While reading through the G-2 Operation Forager Journal for cave locations, I’m looking for a specific set of words and designated map numbers that reveal something about the caves. However, I’ve also come across some slightly disturbing reports regarding civilians on Saipan which is reminding me of the human aspect of the War, instead of the inhumane military reporting of the ‘enemy’.
The following are summaries of reports of civilians from the G-2 Operation Forager Journal for the date 21 June 1944.
As of the 20th, at 1900 hours “one army nurse was captured with throat cut”. She was found within a cave in the area of TA 106CD with a dead small boy, also with a cut throat.
At 1102 hours on the 21st it was reported that the nurse stated that her husband was an Army officer in charge of two companies in the area where she was captured. She said she had been wounded and could not be moved, so that when her husband left, he cut her throat and the boy’s.
At 1420 hours, Sergeant Ohta, after further interrogation of Soga Hanako, the captured “nurse”, was found not to be an army nurse. Her husband was attached to a naval construction unit on Tinian and not an officer on Saipan. She had been on Saipan with her 12 year old son for two months,working as a nurse and midwife while waiting for transportation to Japan. She had killed her son because of his wounds and then tried to kill herself.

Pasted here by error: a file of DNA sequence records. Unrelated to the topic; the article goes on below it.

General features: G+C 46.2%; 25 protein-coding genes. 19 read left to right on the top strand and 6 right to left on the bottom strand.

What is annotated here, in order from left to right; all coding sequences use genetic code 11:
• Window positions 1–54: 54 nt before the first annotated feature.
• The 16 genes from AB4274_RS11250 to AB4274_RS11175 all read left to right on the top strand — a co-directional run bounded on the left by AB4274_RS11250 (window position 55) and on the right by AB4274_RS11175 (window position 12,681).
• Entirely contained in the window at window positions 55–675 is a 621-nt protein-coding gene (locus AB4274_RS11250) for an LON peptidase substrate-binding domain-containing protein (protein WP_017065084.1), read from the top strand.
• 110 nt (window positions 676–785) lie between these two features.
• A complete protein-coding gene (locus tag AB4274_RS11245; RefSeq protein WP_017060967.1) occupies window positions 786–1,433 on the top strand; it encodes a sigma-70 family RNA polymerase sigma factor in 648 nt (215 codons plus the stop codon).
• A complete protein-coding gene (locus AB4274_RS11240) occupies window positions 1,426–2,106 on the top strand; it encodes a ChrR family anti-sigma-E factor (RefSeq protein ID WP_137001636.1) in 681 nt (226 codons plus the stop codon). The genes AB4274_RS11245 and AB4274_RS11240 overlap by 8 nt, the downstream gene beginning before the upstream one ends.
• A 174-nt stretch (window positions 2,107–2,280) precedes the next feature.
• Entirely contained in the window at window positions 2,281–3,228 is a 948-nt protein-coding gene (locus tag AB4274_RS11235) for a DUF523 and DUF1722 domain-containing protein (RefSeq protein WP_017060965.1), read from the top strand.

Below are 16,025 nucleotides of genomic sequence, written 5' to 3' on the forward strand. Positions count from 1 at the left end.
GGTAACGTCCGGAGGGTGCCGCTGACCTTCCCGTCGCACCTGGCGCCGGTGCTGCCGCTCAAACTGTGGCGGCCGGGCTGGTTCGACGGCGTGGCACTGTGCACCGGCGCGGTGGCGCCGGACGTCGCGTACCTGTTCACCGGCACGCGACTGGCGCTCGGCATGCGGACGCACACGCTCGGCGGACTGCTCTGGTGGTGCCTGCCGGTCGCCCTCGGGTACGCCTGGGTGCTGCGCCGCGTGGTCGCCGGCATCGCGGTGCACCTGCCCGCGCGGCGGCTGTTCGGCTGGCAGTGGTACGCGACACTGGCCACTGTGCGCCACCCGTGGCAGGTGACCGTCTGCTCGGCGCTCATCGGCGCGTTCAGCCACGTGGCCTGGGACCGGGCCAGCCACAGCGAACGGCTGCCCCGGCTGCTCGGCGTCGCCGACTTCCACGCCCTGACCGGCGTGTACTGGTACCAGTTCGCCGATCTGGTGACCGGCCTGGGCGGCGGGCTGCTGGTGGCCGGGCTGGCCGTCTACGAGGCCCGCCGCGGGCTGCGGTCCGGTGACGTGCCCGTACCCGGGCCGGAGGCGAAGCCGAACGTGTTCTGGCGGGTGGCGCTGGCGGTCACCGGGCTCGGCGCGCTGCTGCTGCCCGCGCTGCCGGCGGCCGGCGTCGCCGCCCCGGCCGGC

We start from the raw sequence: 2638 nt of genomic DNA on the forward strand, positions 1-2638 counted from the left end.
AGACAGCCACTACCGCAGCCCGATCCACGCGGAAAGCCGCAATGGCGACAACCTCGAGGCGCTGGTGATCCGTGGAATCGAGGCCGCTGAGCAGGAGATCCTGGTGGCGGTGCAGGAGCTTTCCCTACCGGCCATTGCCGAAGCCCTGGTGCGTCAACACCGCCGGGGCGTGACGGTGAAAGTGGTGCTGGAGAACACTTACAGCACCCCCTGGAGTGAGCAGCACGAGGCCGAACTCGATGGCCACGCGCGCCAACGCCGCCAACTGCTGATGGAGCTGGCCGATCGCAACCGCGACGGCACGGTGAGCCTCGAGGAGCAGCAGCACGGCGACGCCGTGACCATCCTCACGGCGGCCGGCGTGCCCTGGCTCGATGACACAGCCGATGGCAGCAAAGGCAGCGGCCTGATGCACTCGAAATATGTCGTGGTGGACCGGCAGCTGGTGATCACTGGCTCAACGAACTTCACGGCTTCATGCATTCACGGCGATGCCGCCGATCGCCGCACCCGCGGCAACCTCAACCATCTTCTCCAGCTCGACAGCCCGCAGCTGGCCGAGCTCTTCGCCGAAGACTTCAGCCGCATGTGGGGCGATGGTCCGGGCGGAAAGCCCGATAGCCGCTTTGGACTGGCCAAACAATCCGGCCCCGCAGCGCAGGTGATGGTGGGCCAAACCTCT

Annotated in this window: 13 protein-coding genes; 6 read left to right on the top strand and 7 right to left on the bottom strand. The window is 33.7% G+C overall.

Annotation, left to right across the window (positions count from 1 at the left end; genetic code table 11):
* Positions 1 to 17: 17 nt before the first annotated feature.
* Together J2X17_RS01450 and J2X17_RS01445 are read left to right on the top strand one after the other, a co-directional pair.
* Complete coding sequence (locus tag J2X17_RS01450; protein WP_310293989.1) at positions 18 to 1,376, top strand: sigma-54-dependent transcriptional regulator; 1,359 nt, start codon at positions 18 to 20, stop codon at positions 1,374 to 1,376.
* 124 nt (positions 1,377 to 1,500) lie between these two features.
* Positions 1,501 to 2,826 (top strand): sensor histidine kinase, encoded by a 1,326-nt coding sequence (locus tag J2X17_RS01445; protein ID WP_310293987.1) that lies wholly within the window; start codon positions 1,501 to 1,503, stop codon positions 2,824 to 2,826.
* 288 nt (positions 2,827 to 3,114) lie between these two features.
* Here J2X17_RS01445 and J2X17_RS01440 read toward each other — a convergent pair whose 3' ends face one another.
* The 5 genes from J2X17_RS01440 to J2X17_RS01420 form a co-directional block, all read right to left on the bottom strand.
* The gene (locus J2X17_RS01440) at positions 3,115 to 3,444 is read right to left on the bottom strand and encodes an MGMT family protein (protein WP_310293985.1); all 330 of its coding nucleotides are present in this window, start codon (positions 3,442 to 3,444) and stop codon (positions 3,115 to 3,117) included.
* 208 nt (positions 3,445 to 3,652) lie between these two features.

On the 20th at about 1500 hours, two Japanese boys, aged 11 and 7, were discovered and questioned by interpreters, Lieutenant Haza_d [sic] and [Rank unreadable] Higashi. The oldest boy stated that a Japanese civilian was still alive in a dugout about 600 yards from the A Division Command Post.
On arrival at the dugout, the interpreters “found the dugout guarded by Marines and there was a man inside holding a dead, bloated and maggoted child in his arms and another child and woman also dead lying on the floor.”
Attempts to talk the man into coming out of the dugout were conducted, but the man replied that he had nothing to live for as his children were dead, and he wanted to be left alone.
The interpreters knew that at the current time that they would not be able to coax the man out, and left with orders to the guards to watch the man, but not shoot. About 200 yards from the dugout, the interpreters were called back by the Marines. The man had hanged himself.
At 1450 hours, the 105th infantry reported that around “300-500 enemy troops and [a] good deal more civilians on Nafutan Pt. running into bluffs and caves and terrain getting more rugged. Interpreter being employed to get civilians out of caves before sealing in soldiers who refused to surrender.”